Bostonia: Special Campaign Issue

Fall 2012 Table of Contents

A Lasting Aesthetic

Norman Etienne Vuilleumier specialized in 18th- and 19th-century classical literature and poetry

| From Alumni Notes | By Richard D. Rabbett (MET’10)

Norman Vuilleumier celebrated his 90th birthday in 2002 by attending an opera at the Metropolitan Opera in New York City. Photo by Jean Champagne

Norman E. Vuilleumier, a College of Arts & Sciences professor emeritus of English, died on October 22, 2011. He was 99.

Vuilleumier (SED’48) graduated from Harvard College in 1935 and joined the faculty of Phillips Academy in Andover, Mass., as an instructor in English. He served in the U.S. Army personnel division at Fort Devens, earning an honorable discharge in 1943. He returned briefly to teaching at Phillips Academy before matriculating to BU’s School of Education in 1946.

While completing a master’s degree in education, Vuilleumier was offered the opportunity to join the BU faculty, an experience he later described as “the happiest day of my life.” He spent the next 29 years teaching poetry and classical literature.

Vuilleumier grew up an only child in a family of moderate means. During the Depression the family had the luxury of traveling to Europe. Vuilleumier made his first solo trip to Europe in 1937, visiting London and Paris. An avid Anglophile, he spent most of his time in England focused on visiting British cultural institutions and making copious notes on classical art, antiquities, and music. He would later use these firsthand impressions as historical reference material for teaching classical literature and poetry at BU.

As an inveterate world traveler and classical music lover, Vuilleumier wandered extensively throughout Europe on his summer breaks, routinely attending operas at La Scala, Théâtre National de l’Opéra (Paris Opera), and Wiener Staatsoper. Fluent in French, German, and Latin, he reveled in enjoying opera without the aid of translation.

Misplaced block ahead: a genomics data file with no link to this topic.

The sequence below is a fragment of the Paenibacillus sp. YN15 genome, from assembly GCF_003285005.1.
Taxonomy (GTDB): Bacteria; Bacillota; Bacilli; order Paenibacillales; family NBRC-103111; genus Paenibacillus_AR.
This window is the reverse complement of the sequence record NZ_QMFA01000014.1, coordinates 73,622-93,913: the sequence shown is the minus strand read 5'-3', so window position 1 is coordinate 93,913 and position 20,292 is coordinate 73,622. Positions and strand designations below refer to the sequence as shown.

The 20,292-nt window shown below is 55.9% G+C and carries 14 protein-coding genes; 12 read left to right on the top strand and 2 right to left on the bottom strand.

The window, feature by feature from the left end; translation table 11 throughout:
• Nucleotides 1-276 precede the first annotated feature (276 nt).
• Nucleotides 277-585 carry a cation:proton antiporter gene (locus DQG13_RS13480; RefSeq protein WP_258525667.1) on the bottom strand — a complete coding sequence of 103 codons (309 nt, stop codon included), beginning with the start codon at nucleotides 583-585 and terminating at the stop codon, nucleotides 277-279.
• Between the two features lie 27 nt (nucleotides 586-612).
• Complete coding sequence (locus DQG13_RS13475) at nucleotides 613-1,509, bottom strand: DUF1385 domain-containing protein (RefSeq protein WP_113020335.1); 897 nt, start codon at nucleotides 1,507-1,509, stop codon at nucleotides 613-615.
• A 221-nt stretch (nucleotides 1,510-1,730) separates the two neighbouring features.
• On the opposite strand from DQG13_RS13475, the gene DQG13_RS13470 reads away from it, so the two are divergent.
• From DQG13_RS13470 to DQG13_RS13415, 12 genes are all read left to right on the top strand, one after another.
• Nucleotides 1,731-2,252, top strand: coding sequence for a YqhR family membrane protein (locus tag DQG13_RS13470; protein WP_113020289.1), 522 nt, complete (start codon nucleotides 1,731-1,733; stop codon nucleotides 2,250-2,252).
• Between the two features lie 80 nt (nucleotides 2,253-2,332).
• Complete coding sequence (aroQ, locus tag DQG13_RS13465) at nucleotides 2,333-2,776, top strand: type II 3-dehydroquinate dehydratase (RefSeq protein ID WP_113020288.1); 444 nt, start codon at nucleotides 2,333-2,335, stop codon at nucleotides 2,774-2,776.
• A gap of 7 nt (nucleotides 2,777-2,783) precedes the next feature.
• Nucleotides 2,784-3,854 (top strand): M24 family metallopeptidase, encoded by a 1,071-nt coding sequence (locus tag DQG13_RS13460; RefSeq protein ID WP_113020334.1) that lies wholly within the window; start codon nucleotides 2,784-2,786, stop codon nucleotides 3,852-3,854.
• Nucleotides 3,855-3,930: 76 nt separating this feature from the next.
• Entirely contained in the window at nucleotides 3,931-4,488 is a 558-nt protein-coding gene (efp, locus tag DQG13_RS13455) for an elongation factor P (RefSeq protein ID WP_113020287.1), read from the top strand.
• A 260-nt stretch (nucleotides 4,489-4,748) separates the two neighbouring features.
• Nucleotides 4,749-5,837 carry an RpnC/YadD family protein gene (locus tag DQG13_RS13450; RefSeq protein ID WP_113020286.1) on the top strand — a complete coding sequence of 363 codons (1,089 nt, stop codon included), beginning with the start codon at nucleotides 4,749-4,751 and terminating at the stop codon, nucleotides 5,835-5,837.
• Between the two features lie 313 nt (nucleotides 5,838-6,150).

Prior to his retirement from Boston University, in 1977, Vuilleumier served as president of the Boston chapter of the Friends of Switzerland. A resident of Manchester, N.H., he was active in numerous arts organizations, including the New Hampshire Humanities Council and the Palace Theatre in Manchester, and also served on the advisory council for the city’s Currier Museum of Art. His passion for classical art and literature led to a fascination with Greek and Roman antiquities. Over the years he acquired several important pieces of Etruscan pottery, which he bequeathed to Harvard University.

Vuilleumier remained an avid reader and scholar for the rest of his life, often regaling visitors to his home with recitations from memory of the many poems he loved and had taught throughout the years. He would also (as he would say) “subject” his guests to selections from his favorite operas, always finishing with an informal literature lesson on the historical basis for a particular opera’s story. For Vuilleumier, life offered the greatest classroom of all, and visitors to his home always came away richer for the experience.

Richard D. Rabbett is associate director for faculty services and operations at BU’s Henry M. Goldman School of Dental Medicine.

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